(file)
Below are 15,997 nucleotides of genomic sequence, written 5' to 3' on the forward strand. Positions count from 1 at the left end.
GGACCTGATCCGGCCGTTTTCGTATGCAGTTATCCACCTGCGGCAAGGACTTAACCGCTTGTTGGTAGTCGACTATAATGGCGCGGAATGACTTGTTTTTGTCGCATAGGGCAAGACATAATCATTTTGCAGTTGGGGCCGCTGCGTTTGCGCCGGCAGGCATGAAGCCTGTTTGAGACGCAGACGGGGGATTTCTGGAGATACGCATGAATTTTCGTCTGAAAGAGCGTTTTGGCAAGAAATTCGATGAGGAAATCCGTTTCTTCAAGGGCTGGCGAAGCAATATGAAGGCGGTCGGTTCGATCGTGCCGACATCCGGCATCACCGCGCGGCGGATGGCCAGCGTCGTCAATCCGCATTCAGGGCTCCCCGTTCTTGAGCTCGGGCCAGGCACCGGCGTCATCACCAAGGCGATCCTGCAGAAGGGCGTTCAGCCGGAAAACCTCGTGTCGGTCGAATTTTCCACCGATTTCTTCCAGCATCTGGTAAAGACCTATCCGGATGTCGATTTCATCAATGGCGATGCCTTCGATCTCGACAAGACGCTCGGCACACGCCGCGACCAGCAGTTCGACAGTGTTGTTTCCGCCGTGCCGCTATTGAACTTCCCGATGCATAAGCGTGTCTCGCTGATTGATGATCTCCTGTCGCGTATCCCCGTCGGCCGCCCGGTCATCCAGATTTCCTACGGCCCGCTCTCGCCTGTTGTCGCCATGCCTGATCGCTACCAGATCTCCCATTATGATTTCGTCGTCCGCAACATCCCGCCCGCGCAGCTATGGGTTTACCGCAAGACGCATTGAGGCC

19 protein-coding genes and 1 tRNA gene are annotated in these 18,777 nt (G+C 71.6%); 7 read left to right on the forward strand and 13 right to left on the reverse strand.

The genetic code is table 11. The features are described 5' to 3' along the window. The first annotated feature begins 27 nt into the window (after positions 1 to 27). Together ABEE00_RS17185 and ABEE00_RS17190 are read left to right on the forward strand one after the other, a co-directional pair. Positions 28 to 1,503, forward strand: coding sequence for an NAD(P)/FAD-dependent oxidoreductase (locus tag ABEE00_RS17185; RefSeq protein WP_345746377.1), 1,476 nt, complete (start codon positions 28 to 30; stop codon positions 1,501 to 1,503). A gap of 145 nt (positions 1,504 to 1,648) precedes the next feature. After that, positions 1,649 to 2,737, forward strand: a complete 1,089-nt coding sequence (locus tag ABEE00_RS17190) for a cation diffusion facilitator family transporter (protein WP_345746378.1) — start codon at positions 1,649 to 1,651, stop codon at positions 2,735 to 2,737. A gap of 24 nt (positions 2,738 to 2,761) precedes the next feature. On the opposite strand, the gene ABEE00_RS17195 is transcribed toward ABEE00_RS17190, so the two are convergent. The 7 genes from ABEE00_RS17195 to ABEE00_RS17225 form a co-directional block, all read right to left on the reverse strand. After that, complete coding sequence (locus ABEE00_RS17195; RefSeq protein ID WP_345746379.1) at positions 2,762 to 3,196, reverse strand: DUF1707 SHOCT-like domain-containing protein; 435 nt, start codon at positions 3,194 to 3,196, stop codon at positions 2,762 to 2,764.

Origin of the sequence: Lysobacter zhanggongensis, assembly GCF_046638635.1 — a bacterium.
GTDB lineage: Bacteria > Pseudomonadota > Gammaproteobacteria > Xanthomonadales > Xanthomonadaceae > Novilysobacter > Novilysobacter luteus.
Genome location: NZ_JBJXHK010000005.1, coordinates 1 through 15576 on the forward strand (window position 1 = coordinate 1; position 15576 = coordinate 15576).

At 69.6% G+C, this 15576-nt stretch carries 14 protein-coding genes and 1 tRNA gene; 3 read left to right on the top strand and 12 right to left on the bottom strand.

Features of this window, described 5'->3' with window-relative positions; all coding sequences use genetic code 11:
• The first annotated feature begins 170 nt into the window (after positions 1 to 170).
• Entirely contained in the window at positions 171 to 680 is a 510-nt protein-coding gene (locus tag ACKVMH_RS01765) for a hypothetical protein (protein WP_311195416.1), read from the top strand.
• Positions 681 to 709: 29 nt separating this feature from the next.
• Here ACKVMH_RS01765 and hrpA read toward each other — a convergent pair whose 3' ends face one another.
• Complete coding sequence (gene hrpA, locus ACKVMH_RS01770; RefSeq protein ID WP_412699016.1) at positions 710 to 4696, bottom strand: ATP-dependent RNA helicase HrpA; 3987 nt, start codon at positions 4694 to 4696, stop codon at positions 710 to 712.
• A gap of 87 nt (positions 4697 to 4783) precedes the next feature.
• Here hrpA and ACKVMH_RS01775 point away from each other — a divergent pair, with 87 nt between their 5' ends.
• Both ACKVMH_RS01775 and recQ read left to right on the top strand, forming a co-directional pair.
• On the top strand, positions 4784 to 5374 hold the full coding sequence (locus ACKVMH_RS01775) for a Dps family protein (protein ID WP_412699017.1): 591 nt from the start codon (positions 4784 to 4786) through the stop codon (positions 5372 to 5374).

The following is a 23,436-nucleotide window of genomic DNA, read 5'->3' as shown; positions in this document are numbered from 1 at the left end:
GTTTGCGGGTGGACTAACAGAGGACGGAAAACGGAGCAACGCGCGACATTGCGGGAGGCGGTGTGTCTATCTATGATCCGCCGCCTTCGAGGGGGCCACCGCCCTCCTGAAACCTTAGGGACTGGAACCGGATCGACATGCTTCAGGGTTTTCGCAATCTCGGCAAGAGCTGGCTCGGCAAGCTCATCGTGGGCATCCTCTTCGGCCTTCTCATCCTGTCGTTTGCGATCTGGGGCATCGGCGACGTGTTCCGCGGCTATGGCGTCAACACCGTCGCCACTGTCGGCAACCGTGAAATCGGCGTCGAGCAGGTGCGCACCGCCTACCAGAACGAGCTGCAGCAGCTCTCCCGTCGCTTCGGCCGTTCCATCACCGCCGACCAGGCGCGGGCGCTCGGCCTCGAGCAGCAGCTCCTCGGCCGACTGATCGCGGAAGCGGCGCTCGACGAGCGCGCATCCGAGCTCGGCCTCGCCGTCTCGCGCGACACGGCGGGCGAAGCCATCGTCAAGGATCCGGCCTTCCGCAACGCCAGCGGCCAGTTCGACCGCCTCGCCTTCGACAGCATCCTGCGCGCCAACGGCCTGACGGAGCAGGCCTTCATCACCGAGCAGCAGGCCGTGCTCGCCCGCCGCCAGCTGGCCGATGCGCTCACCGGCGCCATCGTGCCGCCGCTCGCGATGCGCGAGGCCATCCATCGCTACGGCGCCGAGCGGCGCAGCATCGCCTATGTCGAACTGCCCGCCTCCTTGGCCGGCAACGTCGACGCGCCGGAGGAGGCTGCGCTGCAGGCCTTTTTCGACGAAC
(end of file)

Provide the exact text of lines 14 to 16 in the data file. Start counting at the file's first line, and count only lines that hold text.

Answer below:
• Complete coding sequence (gene hrpA, locus ACKVMH_RS01770; RefSeq protein ID WP_412699016.1) at positions 710 to 4696, bottom strand: ATP-dependent RNA helicase HrpA; 3987 nt, start codon at positions 4694 to 4696, stop codon at positions 710 to 712.
• A gap of 87 nt (positions 4697 to 4783) precedes the next feature.
• Here hrpA and ACKVMH_RS01775 point away from each other — a divergent pair, with 87 nt between their 5' ends.